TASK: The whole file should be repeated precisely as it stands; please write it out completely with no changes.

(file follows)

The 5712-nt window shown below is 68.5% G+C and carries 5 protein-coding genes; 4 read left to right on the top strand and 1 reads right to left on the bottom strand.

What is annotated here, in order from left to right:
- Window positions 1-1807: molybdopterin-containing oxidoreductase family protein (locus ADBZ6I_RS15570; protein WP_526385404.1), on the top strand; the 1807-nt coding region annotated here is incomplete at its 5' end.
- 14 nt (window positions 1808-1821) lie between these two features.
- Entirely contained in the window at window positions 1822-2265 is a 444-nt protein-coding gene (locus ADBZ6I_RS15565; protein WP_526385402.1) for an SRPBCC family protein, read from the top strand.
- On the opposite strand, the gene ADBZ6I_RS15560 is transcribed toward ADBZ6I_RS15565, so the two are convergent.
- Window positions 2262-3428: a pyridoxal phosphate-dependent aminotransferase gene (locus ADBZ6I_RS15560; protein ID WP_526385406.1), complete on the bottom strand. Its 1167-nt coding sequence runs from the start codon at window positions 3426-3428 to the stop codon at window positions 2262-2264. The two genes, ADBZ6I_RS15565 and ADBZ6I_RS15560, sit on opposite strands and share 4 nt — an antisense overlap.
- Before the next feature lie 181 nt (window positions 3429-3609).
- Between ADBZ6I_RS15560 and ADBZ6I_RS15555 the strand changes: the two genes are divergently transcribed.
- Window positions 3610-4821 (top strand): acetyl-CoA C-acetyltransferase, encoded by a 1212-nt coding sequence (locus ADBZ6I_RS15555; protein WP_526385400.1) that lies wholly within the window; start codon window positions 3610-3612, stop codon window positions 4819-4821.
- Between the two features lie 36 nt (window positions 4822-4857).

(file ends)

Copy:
The 5712-nt window shown below is 68.5% G+C and carries 5 protein-coding genes; 4 read left to right on the top strand and 1 reads right to left on the bottom strand.

What is annotated here, in order from left to right:
- Window positions 1-1807: molybdopterin-containing oxidoreductase family protein (locus ADBZ6I_RS15570; protein WP_526385404.1), on the top strand; the 1807-nt coding region annotated here is incomplete at its 5' end.
- 14 nt (window positions 1808-1821) lie between these two features.
- Entirely contained in the window at window positions 1822-2265 is a 444-nt protein-coding gene (locus ADBZ6I_RS15565; protein WP_526385402.1) for an SRPBCC family protein, read from the top strand.
- On the opposite strand, the gene ADBZ6I_RS15560 is transcribed toward ADBZ6I_RS15565, so the two are convergent.
- Window positions 2262-3428: a pyridoxal phosphate-dependent aminotransferase gene (locus ADBZ6I_RS15560; protein ID WP_526385406.1), complete on the bottom strand. Its 1167-nt coding sequence runs from the start codon at window positions 3426-3428 to the stop codon at window positions 2262-2264. The two genes, ADBZ6I_RS15565 and ADBZ6I_RS15560, sit on opposite strands and share 4 nt — an antisense overlap.
- Before the next feature lie 181 nt (window positions 3429-3609).
- Between ADBZ6I_RS15560 and ADBZ6I_RS15555 the strand changes: the two genes are divergently transcribed.
- Window positions 3610-4821 (top strand): acetyl-CoA C-acetyltransferase, encoded by a 1212-nt coding sequence (locus ADBZ6I_RS15555; protein WP_526385400.1) that lies wholly within the window; start codon window positions 3610-3612, stop codon window positions 4819-4821.
- Between the two features lie 36 nt (window positions 4822-4857).